Google is not the first company to show how accessible locations are, although it is the largest. In May, Ellen DeGeneres gave 12-year-old Alex Knoll, $25,000 on to develop Ability App, similarly designed to help people with disabilities identify accessible locations. Beyond Knoll’s app, AccessNow — created by Maayan Ziv, who lives with muscular dystrophy — as well as AXSmap — created by Jason DeSilva, a filmmaker with multiple sclerosis — also let users view how accessible places are. 

The revised American Healthcare Act recently passed through the House of Representatives, much to the chagrin of many of the over 56 million U.S. citizens with pre-existing medical conditions. This new act, as well as the Senate bill, would allow states to increase healthcare premiums for individuals with pre-existing conditions and to overturn the “essential benefits” mandate that covers maternity care and mental healthcare. I just have a question to ask — what gives lawmakers the right to control the kind of coverage individuals with disabilities have? Why do they feel that people with pre-existing conditions do not deserve the same level of coverage as those without such conditions?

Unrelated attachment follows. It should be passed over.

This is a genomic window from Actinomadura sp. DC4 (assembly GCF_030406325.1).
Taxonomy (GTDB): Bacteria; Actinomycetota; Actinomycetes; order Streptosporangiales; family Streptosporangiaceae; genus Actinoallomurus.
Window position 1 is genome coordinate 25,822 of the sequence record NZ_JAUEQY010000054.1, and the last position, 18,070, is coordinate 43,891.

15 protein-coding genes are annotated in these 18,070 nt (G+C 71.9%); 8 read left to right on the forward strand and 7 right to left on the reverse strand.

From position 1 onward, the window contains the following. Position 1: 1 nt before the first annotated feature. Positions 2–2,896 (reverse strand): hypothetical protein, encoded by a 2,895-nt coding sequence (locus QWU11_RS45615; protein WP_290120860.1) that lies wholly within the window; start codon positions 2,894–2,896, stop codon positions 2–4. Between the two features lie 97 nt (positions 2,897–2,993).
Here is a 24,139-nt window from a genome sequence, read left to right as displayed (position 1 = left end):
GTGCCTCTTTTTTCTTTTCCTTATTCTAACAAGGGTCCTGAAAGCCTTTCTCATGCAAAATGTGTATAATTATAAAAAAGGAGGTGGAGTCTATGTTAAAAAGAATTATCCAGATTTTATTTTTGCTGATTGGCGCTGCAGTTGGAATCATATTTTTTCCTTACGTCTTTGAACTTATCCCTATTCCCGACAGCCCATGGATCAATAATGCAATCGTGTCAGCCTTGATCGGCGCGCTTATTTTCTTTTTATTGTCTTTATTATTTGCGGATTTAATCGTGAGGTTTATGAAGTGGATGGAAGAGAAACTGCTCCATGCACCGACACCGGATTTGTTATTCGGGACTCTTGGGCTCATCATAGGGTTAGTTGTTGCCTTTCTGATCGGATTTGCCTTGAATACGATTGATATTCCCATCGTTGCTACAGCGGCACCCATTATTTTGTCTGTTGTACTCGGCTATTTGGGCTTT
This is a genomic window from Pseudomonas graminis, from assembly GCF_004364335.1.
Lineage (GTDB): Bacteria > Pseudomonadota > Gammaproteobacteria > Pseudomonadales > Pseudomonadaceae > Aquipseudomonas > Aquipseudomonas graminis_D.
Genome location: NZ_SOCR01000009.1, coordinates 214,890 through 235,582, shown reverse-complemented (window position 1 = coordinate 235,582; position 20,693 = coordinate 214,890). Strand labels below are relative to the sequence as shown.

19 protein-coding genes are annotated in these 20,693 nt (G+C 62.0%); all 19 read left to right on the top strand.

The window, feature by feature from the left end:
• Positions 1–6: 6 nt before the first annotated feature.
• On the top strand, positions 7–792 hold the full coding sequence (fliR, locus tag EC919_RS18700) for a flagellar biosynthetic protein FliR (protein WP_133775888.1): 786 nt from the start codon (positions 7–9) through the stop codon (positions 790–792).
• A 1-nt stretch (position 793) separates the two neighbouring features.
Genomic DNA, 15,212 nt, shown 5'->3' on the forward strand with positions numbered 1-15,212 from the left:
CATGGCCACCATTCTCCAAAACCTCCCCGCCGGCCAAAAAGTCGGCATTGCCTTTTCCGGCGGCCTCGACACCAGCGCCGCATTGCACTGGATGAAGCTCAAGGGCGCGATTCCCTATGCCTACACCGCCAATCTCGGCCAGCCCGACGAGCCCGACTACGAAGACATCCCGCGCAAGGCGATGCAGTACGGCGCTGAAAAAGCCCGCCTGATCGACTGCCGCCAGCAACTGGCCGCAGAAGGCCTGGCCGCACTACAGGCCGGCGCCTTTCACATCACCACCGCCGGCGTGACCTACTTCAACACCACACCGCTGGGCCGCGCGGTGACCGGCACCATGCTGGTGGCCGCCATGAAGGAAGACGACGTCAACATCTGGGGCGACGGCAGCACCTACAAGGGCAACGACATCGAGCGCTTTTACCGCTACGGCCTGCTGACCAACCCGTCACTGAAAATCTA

I come from a family that has members with pre-existing conditions including mental health issues such as anxiety and depression, and physical conditions such as asthma and my own condition, partial trisomy 16. If my dad didn’t get covered through this new law for his asthma, it would be absolutely terrible because his medications cost hundreds of dollars and they are essential for his health and well-being. My mom and I both go to therapy for mental health issues and this new act may not take into consideration the benefits of therapy to feel better about ourselves and live productive and happy lives.